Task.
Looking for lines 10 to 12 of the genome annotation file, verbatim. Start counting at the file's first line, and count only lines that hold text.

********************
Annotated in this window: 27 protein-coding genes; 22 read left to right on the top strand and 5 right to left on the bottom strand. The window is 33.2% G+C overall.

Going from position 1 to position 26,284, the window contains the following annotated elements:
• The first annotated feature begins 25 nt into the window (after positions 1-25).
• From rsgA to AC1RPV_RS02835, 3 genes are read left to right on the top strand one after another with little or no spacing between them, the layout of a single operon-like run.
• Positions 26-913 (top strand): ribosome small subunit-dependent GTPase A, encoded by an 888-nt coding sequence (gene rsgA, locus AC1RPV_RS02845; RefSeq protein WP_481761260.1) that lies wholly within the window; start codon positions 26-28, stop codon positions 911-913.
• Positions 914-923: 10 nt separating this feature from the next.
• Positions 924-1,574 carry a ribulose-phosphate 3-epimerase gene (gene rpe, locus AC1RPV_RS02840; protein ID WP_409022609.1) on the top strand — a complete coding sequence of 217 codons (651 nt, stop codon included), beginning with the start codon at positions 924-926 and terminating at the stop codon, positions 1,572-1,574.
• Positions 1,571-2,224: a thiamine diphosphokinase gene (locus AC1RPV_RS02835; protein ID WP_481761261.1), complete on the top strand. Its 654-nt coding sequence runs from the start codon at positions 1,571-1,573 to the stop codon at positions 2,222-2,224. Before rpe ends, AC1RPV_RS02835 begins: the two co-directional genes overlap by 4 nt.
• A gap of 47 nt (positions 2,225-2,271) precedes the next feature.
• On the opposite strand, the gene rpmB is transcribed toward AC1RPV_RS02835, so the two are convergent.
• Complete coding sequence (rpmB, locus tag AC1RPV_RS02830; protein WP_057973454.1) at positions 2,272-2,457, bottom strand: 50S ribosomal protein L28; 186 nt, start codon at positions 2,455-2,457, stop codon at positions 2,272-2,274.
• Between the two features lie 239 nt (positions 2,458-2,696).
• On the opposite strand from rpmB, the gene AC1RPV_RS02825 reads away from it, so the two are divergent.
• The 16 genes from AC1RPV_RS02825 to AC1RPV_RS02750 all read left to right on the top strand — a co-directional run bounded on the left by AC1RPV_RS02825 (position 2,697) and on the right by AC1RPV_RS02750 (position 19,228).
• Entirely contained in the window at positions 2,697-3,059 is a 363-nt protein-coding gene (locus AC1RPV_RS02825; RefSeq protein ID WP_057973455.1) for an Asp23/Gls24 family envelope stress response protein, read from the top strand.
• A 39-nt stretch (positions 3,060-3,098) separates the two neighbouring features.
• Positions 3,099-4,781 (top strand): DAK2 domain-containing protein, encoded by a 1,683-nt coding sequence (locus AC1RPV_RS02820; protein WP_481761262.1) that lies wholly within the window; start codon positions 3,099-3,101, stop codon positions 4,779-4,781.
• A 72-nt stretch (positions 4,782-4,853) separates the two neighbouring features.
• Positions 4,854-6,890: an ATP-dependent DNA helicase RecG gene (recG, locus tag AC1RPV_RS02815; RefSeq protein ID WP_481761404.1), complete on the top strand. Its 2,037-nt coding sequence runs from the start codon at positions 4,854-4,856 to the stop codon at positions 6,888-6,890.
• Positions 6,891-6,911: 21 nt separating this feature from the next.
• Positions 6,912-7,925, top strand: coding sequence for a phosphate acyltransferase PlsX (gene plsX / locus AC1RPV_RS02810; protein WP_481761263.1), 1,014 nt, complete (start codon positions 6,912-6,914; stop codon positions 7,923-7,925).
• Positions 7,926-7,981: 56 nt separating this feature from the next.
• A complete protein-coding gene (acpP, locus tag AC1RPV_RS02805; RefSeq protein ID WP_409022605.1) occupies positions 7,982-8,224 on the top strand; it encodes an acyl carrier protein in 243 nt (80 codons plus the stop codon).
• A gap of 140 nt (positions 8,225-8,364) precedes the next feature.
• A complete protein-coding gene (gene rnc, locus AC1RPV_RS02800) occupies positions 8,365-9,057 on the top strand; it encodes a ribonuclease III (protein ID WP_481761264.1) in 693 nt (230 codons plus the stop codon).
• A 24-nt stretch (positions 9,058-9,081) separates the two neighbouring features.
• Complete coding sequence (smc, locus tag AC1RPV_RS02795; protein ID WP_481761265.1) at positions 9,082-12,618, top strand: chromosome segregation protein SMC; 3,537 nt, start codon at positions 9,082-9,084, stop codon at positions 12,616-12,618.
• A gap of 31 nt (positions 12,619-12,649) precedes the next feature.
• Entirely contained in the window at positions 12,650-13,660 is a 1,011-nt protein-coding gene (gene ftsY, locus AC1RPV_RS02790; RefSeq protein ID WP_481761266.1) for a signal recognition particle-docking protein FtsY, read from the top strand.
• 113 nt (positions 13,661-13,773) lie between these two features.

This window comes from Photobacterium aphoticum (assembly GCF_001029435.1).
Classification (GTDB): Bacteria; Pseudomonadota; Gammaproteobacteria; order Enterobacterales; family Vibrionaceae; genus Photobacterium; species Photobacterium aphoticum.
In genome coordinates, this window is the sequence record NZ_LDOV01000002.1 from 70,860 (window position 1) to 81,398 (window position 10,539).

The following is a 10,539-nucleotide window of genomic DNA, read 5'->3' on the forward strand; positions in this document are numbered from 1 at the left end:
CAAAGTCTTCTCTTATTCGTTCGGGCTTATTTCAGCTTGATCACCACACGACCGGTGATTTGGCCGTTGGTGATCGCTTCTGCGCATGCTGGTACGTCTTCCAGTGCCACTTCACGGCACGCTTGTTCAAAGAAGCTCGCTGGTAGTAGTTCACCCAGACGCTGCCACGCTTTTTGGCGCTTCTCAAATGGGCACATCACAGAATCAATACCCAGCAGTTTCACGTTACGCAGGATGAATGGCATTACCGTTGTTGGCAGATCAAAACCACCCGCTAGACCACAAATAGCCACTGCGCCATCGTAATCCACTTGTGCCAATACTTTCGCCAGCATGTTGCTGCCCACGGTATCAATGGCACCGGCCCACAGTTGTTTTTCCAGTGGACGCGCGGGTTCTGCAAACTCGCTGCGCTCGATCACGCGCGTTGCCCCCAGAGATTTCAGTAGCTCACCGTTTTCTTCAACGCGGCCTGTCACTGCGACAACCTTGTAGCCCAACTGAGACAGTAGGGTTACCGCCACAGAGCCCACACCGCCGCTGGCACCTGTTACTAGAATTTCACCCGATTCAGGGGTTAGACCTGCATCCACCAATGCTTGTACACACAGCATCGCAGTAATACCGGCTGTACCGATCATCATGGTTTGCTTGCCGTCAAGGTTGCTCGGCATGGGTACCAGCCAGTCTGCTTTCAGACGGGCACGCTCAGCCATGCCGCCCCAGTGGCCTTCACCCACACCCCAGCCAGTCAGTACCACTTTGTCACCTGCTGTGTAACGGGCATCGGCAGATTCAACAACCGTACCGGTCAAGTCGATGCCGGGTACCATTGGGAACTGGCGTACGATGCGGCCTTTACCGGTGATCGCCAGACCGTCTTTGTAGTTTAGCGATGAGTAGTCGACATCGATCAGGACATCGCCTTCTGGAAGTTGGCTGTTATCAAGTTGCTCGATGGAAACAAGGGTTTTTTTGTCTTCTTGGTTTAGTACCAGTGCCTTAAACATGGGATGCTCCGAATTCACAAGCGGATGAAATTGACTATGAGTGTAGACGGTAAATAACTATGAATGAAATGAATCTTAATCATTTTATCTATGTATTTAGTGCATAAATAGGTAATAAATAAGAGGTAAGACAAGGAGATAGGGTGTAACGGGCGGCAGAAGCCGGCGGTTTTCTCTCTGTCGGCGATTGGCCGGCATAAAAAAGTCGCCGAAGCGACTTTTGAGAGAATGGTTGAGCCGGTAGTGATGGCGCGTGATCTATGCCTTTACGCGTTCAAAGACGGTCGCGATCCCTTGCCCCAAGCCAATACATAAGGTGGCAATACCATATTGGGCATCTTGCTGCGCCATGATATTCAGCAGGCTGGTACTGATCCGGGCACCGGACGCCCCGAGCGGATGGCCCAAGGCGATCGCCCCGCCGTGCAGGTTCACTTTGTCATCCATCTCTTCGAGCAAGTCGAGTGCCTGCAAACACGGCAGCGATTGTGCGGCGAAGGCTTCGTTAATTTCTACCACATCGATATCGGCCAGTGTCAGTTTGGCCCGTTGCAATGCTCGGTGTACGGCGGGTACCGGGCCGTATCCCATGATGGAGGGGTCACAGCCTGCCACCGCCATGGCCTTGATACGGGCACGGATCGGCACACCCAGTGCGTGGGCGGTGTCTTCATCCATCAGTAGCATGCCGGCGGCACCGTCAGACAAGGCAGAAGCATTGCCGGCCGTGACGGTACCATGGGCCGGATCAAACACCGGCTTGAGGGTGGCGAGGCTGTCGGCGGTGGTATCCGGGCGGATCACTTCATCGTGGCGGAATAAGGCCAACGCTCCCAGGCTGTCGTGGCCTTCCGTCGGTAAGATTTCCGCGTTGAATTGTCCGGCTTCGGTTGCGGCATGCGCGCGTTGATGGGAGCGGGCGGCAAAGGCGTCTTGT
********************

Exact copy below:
• On the opposite strand, the gene rpmB is transcribed toward AC1RPV_RS02835, so the two are convergent.
• Complete coding sequence (rpmB, locus tag AC1RPV_RS02830; protein WP_057973454.1) at positions 2,272-2,457, bottom strand: 50S ribosomal protein L28; 186 nt, start codon at positions 2,455-2,457, stop codon at positions 2,272-2,274.
• Between the two features lie 239 nt (positions 2,458-2,696).